Giovanna Mascheroni summarises the findings from a workshop on policies and initatives for children’s safe internet use, held in September 2015, and outlines the challenges faced by parents in the Asia Pacific region. Giovanna is a Lecturer in the Department of Sociology, Università Cattolica, Milan and visiting fellow in the Department of Media and Communications at the LSE. She part of the EU Kids Online research team and of the COST Action DigiLitEY. [Header image credit: N. Hale, CC BY 2.0]
The UNESCO Asia and Pacific Regional Bureau for Education (UNESCO Bangkok) and the UNICEF Regional Office for East Asia and the Pacific (UNICEF EAPRO) recently co-hosted a regional consultation in Bangkok aimed at discussing and defining ‘Policies and initiatives to promote children’s safe, effective, and responsible use of ICT’.
During the three-day workshop it was clear that participants viewed parents as fundamental actors in the promotion of children’s digital citizenship. However, a number of challenges to parental mediation in the Asia Pacific context were also identified (see also the pitfalls of parenting the internet by Leslie Haddon).
Lack or paucity of policy initiatives
One major challenge in the Asia Pacific region is the lack or paucity of policy initiatives directed at parents. Michael Searson presented the preliminary findings of the review of national policy initiatives, showing that 55% of the surveyed countries address families through campaigns aimed at caregivers, with three main types of initiatives or resources aimed at promoting appropriate adult mediation of children’s use of the internet:
1. campaigns promoting mediation through the use of filters and parental controls;
2. initiatives promoting mediation through guidance on healthy limits of screen time and excessive internet use; and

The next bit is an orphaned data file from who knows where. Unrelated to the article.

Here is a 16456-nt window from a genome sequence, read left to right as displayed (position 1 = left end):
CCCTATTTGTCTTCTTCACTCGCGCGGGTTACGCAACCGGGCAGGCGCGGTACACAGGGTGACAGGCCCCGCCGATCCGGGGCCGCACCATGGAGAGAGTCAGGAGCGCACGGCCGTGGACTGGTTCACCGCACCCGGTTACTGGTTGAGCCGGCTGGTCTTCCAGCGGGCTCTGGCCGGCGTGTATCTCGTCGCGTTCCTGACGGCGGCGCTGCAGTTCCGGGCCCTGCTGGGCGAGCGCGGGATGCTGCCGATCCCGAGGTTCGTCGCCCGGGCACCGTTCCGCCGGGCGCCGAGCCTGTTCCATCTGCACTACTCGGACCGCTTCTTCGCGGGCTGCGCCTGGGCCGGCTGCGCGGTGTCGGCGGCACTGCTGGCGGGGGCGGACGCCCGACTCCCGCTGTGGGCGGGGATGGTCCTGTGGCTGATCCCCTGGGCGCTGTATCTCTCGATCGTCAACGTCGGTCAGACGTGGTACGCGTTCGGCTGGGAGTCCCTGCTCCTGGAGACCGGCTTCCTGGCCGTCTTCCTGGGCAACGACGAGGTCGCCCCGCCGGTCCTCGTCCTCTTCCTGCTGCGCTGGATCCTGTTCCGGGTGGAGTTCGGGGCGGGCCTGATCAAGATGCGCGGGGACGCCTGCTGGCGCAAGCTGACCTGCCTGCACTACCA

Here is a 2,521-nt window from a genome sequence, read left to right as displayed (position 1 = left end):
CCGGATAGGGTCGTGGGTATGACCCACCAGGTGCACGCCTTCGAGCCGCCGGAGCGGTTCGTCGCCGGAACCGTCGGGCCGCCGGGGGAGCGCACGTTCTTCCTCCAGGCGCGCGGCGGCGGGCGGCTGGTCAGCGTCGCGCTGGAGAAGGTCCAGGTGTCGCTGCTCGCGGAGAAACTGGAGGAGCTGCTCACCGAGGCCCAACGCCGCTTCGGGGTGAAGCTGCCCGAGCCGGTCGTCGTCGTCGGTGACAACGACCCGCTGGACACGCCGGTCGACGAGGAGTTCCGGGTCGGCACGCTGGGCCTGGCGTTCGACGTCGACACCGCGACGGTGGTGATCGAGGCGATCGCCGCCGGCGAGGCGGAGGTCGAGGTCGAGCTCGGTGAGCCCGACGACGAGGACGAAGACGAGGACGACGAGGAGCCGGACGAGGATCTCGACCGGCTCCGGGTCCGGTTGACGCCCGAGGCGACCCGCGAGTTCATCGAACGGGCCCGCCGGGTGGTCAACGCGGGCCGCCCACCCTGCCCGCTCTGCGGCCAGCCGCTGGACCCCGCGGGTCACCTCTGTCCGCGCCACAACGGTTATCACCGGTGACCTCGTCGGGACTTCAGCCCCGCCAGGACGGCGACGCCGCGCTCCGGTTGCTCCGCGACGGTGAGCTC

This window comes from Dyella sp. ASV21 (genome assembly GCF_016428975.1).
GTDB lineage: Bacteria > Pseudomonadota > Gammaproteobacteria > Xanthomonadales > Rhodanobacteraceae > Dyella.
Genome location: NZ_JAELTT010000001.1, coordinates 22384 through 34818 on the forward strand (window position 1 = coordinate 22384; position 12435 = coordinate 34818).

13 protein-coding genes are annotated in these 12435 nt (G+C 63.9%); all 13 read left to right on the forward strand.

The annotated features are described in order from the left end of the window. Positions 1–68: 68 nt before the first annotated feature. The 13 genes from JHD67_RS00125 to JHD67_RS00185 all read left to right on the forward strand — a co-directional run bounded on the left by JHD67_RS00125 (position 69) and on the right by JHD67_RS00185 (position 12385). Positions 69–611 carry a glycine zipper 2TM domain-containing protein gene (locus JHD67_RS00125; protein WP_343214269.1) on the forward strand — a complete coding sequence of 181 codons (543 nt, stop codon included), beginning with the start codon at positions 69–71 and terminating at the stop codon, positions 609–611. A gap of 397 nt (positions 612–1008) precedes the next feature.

3. initiatives aimed at preventing exposure to pornography, gaming and other addictive behaviour.
More specifically, the promotion of content filtering services is higher in Brunei, China and Malaysia. Attention to health issues and the prevention of addictive behaviour is also higher in Brunei and Malaysia, countries where the number of policy initiatives targeting parents and other caregivers is above average.
The generational digital divide
Concern for excessive internet use is also among the top preoccupations expressed by parents in the region, who, in this respect, are not dissimilar from parents elsewhere in the world. However, experts pointed to the generational digital divide as another major challenge that Asian Pacific parents need to face.
Ivan Beekmans, Digital Learning Coach at the NIST International School in Bangkok, illustrated the school’s approach towards internet safety education – 11-year-old students (Year 7) are given a tablet at school, but receive specific training before being allowed to bring the device home. This strategy responds to parents’ worries that they won’t be able to set clear limits to the time children spend online. The school also encourages parents to discuss tablet use with the children, in order to reach an agreement, or a ‘family contract’, that regulates the daily amount of gaming they are allowed (see strategies to mediate the use of tablets by Alicia Blum Ross).
Children are also asked to install and use an app that monitors their online activities and sends a report on the exact time spent on each platform and activity. In this way, children learn how to self-monitor and self-regulate the time they spend online and become more responsible users, as Nandini and Shreyan, two Year 11 students of the school, confirmed. The teenagers also contrasted the effective guidance they receive from teachers at school with the mediation they receive at home, emphasising their parents’ poor digital skills. However, Shreyan further elaborated on this generational divide by adding that: